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Thalassarche eremita (Chatham albatross) 

Chathamalbatros [Afrikaans]; Chathammalmok [Afrikaans]; Albatros des Chatham [French]

Life > Eukaryotes > Opisthokonta > Metazoa (animals) > Bilateria > Deuterostomia > Chordata > Craniata > Vertebrata (vertebrates)  > Gnathostomata (jawed vertebrates) > Teleostomi (teleost fish) > Osteichthyes (bony fish) > Class: Sarcopterygii (lobe-finned fish) > Stegocephalia (terrestrial vertebrates) > Tetrapoda (four-legged vertebrates) > Reptiliomorpha > Amniota > Reptilia (reptiles) > Romeriida > Diapsida > Archosauromorpha > Archosauria > Dinosauria (dinosaurs) > Saurischia > Theropoda (bipedal predatory dinosaurs) > Coelurosauria > Maniraptora > Aves (birds) > Order: Ciconiiformes > Family: Diomedeidae

Thalassarche eremita (Chatham albatross)   

Chatham albatross, offshore from Chile, South America. [photo Pablo Caceres ]


Distribution and habitat

Breeds on Pyramid Rock, Chatham Island, east of New Zealand, after which it rapidly migrates across the South Pacific to spend the period from April-June off Chile and Peru. There is only one confirmed record of it in southern African waters, as it was spotted following a fishing vessel approximately 50km south-west of Cape Point, Western Cape in 2001.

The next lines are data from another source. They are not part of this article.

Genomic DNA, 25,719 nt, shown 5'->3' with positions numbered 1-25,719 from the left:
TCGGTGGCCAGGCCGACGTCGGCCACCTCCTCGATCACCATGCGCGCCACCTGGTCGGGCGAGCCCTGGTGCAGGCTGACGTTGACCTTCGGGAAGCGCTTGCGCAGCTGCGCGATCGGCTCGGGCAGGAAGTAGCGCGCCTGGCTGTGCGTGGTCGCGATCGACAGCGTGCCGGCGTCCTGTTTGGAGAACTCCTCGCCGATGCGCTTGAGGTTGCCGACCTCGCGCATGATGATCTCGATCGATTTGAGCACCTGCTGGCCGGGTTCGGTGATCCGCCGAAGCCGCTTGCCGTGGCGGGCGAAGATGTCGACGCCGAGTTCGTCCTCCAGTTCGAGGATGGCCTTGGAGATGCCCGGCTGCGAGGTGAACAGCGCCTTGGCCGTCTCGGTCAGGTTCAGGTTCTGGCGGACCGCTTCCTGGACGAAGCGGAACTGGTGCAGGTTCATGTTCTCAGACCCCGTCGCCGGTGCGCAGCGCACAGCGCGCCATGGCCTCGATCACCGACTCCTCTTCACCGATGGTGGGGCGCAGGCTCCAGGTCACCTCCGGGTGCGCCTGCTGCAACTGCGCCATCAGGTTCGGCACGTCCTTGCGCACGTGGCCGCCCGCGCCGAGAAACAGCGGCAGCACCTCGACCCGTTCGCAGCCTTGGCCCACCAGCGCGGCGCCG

It mainly eats offal, fish, crustaceans and squid, often following fishing vessels in search of food scraps.


Critically endangered, with an approximate global population of just 5300 pairs, largely caused by mortalities on longlines, habitat degradation from storms and occasional illegal harvesting of chicks.


  • Hockey PAR, Dean WRJ and Ryan PG 2005. Roberts - Birds of southern Africa, VIIth ed. The Trustees of the John Voelcker Bird Book Fund, Cape Town.